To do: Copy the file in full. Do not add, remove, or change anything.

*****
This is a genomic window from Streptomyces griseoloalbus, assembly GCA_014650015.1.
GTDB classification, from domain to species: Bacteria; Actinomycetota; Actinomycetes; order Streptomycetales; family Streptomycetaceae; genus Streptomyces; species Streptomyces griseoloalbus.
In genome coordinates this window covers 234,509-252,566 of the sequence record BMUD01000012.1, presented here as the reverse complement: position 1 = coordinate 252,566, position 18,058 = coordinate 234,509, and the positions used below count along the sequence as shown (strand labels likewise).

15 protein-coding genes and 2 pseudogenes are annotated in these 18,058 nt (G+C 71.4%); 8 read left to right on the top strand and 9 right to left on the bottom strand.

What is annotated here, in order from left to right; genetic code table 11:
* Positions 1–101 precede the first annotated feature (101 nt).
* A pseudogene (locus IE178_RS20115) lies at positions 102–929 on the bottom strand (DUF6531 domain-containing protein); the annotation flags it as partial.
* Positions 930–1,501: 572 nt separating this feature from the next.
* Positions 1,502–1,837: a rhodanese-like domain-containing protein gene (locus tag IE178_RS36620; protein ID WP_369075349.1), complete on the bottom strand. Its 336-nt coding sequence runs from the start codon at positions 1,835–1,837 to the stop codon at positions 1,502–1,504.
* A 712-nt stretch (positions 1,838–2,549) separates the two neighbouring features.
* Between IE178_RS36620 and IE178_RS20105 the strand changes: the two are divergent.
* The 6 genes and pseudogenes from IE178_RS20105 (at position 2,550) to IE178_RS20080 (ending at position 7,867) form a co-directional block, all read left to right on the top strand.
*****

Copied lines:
This is a genomic window from Streptomyces griseoloalbus, assembly GCA_014650015.1.
GTDB classification, from domain to species: Bacteria; Actinomycetota; Actinomycetes; order Streptomycetales; family Streptomycetaceae; genus Streptomyces; species Streptomyces griseoloalbus.
In genome coordinates this window covers 234,509-252,566 of the sequence record BMUD01000012.1, presented here as the reverse complement: position 1 = coordinate 252,566, position 18,058 = coordinate 234,509, and the positions used below count along the sequence as shown (strand labels likewise).

15 protein-coding genes and 2 pseudogenes are annotated in these 18,058 nt (G+C 71.4%); 8 read left to right on the top strand and 9 right to left on the bottom strand.

What is annotated here, in order from left to right; genetic code table 11:
* Positions 1–101 precede the first annotated feature (101 nt).
* A pseudogene (locus IE178_RS20115) lies at positions 102–929 on the bottom strand (DUF6531 domain-containing protein); the annotation flags it as partial.
* Positions 930–1,501: 572 nt separating this feature from the next.
* Positions 1,502–1,837: a rhodanese-like domain-containing protein gene (locus tag IE178_RS36620; protein ID WP_369075349.1), complete on the bottom strand. Its 336-nt coding sequence runs from the start codon at positions 1,835–1,837 to the stop codon at positions 1,502–1,504.
* A 712-nt stretch (positions 1,838–2,549) separates the two neighbouring features.
* Between IE178_RS36620 and IE178_RS20105 the strand changes: the two are divergent.
* The 6 genes and pseudogenes from IE178_RS20105 (at position 2,550) to IE178_RS20080 (ending at position 7,867) form a co-directional block, all read left to right on the top strand.